Things will be different from now on. Australia formally start their tour on Thursday with a match against Kent at Canterbury. New Zealand have gone home after making an enduring impression, both with the quality of their cricket and the spirit in which they have played it.
The second visitors of the summer can be expected to supply the first, though not necessarily the second. It seems to be expected by both sides that the Ashes series will be conducted in a fiercely competitive fashion that will push the boundaries of decent public behaviour.
It is not expected that either of the captains, Alastair Cook of England, or Michael Clarke of Australia, will be carrying round in the hip pocket of their flannels the brief but vital words of the Spirit of Cricket which form the preface to the Laws. Without much cause for optimism, it is to be hoped that England do not start anything or are not carried along by their opponents.
Australia are a crack team. Some of them are ageing in sporting terms perhaps and especially anxious to reclaim the great prize because they know it will be their last opportunity to do so in England. Of the 10 players who have been on previous unsuccessful Ashes tours – Clarke three times, four of them twice, the rest in 2013 – seven are past 30, five past 33.
But they have been in ripping form lately. The only recent blot was a 2-0 loss to Pakistan in the UAE last October, which, if nothing else, shows they are not invincible away from home. Otherwise, since losing to India and England away two years ago and looking in disarray, they have seen off South Africa and last month West Indies away, and England and India at home.
They are cocks of the walk again. In the splendid Steve Smith they have the batsman of the moment, No 1 in the world and rampant. Their fast bowling attack is so potent that there is even talk that Mitchell Johnson, scourge of England in Australia two winters ago, will not make the starting XI.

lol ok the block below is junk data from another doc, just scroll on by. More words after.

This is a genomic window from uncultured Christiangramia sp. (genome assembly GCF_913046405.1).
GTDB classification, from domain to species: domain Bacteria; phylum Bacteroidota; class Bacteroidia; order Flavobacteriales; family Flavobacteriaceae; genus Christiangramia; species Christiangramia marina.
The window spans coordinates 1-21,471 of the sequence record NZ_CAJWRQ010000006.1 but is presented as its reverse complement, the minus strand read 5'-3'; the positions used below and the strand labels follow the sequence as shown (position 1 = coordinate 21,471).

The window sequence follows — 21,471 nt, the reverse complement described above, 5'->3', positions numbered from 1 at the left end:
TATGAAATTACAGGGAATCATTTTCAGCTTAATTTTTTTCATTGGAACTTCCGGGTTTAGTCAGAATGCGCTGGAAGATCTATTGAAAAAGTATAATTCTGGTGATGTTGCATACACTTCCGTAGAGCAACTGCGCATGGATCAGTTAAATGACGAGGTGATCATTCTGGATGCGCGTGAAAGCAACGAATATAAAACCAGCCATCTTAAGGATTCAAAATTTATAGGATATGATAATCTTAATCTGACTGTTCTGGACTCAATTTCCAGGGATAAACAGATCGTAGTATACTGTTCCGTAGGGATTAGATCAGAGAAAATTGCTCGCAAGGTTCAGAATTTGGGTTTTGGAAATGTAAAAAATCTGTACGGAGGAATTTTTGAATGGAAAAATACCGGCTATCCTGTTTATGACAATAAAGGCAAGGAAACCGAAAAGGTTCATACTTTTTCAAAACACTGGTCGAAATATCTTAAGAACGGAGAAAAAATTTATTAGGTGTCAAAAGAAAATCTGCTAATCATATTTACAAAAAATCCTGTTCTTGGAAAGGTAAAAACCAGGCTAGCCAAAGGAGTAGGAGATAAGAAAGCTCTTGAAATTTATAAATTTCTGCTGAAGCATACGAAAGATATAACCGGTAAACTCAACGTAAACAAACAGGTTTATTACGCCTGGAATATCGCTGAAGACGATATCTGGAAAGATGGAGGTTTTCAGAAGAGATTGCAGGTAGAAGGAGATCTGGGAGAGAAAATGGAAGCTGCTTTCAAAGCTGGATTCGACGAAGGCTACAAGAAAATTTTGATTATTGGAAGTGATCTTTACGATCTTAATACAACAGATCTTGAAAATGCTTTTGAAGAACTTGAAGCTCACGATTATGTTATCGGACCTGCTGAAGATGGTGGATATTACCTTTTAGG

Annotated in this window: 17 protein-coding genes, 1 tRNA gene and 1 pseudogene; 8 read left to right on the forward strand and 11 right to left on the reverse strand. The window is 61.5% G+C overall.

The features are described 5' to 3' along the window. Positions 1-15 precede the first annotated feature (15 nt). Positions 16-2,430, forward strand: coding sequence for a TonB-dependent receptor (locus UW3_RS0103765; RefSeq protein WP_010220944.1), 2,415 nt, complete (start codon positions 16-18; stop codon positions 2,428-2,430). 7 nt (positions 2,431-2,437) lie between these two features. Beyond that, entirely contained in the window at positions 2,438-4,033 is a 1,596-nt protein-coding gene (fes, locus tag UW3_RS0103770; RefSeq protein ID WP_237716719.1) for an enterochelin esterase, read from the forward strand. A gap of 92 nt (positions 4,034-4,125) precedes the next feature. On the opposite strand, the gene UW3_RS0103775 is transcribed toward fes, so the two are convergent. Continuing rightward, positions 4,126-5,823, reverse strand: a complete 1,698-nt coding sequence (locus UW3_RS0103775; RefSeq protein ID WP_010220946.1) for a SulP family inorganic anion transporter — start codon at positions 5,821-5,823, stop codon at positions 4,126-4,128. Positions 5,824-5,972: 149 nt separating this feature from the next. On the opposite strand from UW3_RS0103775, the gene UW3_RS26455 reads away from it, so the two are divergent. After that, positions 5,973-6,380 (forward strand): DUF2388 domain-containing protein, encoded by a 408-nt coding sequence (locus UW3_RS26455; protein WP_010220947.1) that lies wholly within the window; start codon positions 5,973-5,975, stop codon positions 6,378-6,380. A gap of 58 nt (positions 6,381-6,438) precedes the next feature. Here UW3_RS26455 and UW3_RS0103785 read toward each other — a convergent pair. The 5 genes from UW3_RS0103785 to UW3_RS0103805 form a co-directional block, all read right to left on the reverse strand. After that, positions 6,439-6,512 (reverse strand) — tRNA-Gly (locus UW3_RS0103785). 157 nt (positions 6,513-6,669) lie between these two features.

The last memory of them, however, is not a pleasant one. In the World Cup earlier this year they were, just, the best side and deserved to beat New Zealand in a one-sided final. In doing so, however, they showed the worst aspects of the Australian sporting character that night.
They mistook manliness and machismo for an unsavoury, snarling vindictiveness which should have no place in the playing of games. In this they were led by the snarler-in-chief, Brad Haddin, an estimable wicketkeeper-batsman of 37 years of age who behaved with the braggadocio of a teenage street brawler.
As yet, Haddin has displayed not the slightest sign of contrition, which means perhaps worryingly that there is to be more of the same to come this summer. A few in the England side will respond only too willingly.
No one expects there to be any pussy-footing about in a modern Ashes series and since the former captain, Steve Waugh, coined the phrase “mental disintegration” there has always been a feisty atmosphere. Not that it can have been replete with bonhomie when the likes of Ian Chappell were leading Australia.
It is the sneering contempt that is hardest to watch, as if this were meant to be part of anything civilised. The trouble with this kind of behaviour – up close and personal – is that it will eventually lead to a punch being thrown and then all hell will let loose.
Nothing of this is likely to be seen in Canterbury. Australia will not be messing about, however, and, it is to be hoped, nor will Kent. Both have picked strong teams. Smith and Johnson are in for the tourists, while Sam Billings returns from England’s one-day duty for Kent.
When one thinks of Kent against the Australians in recent times, it is impossible not to reflect on the match which began 40 years ago.
The tourists arrived in Canterbury hotfoot from the World Cup final in which, four days earlier, they had been defeated by West Indies. They were staying on to play four Ashes Tests, with Dennis Lillee and Jeff Thomson at the height of their powers.
Thomson gave the Kent match a miss, Lillee did not. The Australians, as they were then known in tour matches, as opposed to Australia, dominated the first part of the three-day match. They left Kent 364 to win on the last day.
The county won in 81 overs, led by their veteran former captain, Colin Cowdrey, who at the age of 42 scored 151 not out, the penultimate of his 107 centuries, after coming in at 77 for 2. It is a measure of a different world that Cowdrey’s innings and the result resonated round the country and dominated the back pages.
That will not be the case this year, whatever happens. So welcome, Australia, and let us hope that the smiles may outnumber the snarls.Reuse content